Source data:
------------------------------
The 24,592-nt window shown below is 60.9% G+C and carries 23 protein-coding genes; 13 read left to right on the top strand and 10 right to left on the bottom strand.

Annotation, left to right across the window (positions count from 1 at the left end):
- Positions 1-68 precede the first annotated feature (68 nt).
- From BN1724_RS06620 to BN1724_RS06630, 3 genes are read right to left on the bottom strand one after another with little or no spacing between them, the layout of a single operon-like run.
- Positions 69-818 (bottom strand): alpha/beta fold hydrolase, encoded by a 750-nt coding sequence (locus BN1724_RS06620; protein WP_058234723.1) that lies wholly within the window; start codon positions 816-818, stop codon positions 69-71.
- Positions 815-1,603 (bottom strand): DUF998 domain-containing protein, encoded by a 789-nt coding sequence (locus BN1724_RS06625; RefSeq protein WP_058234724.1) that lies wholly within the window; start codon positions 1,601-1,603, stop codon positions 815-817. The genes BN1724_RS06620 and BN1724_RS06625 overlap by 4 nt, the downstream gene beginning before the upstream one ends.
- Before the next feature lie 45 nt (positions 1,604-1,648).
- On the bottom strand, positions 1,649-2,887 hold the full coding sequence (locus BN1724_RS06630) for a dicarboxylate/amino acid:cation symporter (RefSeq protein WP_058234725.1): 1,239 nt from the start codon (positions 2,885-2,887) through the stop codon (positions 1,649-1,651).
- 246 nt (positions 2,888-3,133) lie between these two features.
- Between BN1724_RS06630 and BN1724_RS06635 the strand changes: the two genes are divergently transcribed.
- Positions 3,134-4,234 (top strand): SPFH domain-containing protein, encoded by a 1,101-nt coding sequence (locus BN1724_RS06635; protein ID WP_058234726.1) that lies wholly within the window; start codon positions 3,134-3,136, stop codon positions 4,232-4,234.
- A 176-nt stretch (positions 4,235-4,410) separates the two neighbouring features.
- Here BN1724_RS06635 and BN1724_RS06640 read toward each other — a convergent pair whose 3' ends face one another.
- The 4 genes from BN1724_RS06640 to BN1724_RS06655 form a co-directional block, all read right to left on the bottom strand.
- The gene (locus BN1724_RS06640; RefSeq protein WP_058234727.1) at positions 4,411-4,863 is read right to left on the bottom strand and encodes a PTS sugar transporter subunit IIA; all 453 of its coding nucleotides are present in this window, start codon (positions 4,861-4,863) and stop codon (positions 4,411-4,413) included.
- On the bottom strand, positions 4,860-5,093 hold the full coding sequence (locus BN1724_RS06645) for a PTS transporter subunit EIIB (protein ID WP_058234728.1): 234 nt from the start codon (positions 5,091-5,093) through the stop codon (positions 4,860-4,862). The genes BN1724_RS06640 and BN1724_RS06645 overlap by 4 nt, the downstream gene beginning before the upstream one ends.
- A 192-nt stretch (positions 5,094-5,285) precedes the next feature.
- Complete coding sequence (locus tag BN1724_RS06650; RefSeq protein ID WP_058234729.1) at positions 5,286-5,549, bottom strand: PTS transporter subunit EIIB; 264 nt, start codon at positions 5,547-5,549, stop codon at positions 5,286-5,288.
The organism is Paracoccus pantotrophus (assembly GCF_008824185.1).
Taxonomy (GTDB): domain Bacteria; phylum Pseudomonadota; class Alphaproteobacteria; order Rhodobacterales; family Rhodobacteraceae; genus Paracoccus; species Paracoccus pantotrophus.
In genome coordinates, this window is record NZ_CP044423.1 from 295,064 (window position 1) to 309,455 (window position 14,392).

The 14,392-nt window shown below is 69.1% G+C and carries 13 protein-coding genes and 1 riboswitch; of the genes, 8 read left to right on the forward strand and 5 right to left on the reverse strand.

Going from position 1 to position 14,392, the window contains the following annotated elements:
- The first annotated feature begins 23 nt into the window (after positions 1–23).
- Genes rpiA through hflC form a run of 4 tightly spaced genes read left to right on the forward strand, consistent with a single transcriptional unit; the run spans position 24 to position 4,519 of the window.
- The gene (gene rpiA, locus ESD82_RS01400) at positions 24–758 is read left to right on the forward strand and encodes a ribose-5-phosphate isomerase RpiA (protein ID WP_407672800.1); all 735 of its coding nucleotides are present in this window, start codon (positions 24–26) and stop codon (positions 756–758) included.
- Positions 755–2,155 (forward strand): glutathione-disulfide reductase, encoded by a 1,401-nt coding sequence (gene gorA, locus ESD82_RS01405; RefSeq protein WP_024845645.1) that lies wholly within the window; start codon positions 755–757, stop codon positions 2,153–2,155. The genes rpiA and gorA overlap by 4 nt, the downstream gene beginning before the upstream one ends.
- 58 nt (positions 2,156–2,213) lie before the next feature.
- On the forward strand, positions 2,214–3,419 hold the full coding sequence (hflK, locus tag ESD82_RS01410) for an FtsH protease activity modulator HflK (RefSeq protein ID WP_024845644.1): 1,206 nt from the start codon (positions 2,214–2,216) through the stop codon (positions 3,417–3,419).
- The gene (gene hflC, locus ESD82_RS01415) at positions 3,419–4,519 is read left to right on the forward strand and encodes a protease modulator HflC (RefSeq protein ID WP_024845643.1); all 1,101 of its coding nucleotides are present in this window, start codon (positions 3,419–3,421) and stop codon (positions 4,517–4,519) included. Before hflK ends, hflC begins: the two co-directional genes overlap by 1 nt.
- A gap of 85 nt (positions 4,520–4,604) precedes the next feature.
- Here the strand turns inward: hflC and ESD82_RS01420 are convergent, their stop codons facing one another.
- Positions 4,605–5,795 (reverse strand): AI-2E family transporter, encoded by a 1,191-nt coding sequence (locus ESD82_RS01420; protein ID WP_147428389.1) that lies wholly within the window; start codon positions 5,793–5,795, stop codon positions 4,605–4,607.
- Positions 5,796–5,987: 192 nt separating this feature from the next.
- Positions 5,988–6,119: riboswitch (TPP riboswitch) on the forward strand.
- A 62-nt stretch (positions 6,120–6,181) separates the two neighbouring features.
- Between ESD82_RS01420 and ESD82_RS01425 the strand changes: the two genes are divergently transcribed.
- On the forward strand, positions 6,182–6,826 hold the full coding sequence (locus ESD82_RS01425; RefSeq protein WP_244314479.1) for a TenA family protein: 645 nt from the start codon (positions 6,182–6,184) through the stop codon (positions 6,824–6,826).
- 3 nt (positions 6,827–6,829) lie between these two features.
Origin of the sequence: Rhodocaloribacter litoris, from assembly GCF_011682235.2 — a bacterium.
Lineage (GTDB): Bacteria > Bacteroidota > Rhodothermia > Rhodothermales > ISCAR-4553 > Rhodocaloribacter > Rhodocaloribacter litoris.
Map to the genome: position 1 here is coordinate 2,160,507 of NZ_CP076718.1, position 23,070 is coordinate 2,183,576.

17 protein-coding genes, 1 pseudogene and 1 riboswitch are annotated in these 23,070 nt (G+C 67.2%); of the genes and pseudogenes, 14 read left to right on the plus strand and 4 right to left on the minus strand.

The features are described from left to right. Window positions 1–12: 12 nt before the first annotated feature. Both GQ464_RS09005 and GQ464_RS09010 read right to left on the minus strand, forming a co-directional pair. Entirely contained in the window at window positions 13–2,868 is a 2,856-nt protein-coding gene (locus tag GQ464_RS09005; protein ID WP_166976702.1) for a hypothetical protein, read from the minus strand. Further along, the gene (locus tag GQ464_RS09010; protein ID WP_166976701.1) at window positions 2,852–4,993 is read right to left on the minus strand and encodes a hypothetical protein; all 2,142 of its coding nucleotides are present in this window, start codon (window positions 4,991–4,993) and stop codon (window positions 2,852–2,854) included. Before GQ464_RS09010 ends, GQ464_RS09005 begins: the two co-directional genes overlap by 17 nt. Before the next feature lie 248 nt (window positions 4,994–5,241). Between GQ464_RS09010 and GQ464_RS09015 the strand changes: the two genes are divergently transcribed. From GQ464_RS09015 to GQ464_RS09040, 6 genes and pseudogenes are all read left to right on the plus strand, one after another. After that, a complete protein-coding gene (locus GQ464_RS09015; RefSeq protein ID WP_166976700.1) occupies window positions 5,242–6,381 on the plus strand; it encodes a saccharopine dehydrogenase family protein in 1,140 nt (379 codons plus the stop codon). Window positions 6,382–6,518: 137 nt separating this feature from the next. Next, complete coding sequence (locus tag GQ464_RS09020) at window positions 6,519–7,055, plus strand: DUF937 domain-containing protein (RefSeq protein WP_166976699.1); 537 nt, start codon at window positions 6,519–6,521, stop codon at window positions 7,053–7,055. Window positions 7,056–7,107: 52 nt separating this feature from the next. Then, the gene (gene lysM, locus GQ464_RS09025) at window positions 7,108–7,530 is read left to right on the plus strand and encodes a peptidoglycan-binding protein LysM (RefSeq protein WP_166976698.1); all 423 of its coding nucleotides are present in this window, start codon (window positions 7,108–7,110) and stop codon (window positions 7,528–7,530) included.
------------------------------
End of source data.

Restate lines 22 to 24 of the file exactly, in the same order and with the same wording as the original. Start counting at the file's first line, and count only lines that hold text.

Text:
The 14,392-nt window shown below is 69.1% G+C and carries 13 protein-coding genes and 1 riboswitch; of the genes, 8 read left to right on the forward strand and 5 right to left on the reverse strand.

Going from position 1 to position 14,392, the window contains the following annotated elements:
- The first annotated feature begins 23 nt into the window (after positions 1–23).